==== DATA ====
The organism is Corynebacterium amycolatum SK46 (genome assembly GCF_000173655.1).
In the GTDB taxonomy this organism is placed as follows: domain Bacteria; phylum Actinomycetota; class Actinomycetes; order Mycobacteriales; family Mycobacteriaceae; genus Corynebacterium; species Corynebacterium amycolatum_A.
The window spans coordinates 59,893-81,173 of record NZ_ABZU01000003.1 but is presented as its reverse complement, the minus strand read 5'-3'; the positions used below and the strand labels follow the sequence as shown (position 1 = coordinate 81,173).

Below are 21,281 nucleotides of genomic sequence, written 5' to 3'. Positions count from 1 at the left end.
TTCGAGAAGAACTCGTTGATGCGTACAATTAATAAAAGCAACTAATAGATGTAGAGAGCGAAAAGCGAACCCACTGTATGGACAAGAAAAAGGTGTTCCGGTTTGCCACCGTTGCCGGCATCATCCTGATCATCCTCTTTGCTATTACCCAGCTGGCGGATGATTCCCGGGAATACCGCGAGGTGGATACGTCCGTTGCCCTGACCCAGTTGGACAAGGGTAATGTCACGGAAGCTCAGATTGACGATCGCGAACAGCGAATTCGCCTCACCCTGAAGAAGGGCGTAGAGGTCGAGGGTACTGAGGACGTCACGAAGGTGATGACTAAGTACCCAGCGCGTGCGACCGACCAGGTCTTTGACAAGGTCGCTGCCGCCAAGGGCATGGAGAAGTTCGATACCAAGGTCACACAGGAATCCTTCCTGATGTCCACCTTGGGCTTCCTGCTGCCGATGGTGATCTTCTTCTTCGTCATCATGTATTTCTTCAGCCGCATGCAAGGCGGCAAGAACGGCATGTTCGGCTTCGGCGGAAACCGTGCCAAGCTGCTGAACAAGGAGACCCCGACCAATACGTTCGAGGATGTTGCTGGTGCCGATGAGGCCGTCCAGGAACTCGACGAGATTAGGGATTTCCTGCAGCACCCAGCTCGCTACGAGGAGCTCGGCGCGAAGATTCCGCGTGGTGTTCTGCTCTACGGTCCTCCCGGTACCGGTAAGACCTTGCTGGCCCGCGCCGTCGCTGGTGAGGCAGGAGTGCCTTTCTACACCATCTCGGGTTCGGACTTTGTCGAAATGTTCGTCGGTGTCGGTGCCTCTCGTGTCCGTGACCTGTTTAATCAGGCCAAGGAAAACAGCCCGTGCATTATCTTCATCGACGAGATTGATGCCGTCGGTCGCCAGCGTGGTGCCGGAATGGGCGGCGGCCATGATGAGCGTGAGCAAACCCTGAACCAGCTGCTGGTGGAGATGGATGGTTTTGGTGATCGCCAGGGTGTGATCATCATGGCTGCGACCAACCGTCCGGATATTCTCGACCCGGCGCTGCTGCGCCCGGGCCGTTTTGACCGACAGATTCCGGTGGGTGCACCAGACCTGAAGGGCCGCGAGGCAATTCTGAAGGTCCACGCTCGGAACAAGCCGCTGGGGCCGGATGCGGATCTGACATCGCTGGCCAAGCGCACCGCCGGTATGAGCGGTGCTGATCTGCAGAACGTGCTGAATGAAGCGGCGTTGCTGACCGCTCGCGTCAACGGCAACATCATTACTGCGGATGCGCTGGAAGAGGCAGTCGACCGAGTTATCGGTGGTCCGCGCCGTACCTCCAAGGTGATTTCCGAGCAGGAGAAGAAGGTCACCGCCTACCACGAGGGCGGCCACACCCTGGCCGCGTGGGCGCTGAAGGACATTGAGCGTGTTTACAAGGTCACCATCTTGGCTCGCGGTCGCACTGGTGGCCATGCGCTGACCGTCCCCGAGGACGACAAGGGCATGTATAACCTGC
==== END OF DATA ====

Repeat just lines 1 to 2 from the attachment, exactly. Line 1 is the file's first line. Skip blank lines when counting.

The organism is Corynebacterium amycolatum SK46 (genome assembly GCF_000173655.1).
In the GTDB taxonomy this organism is placed as follows: domain Bacteria; phylum Actinomycetota; class Actinomycetes; order Mycobacteriales; family Mycobacteriaceae; genus Corynebacterium; species Corynebacterium amycolatum_A.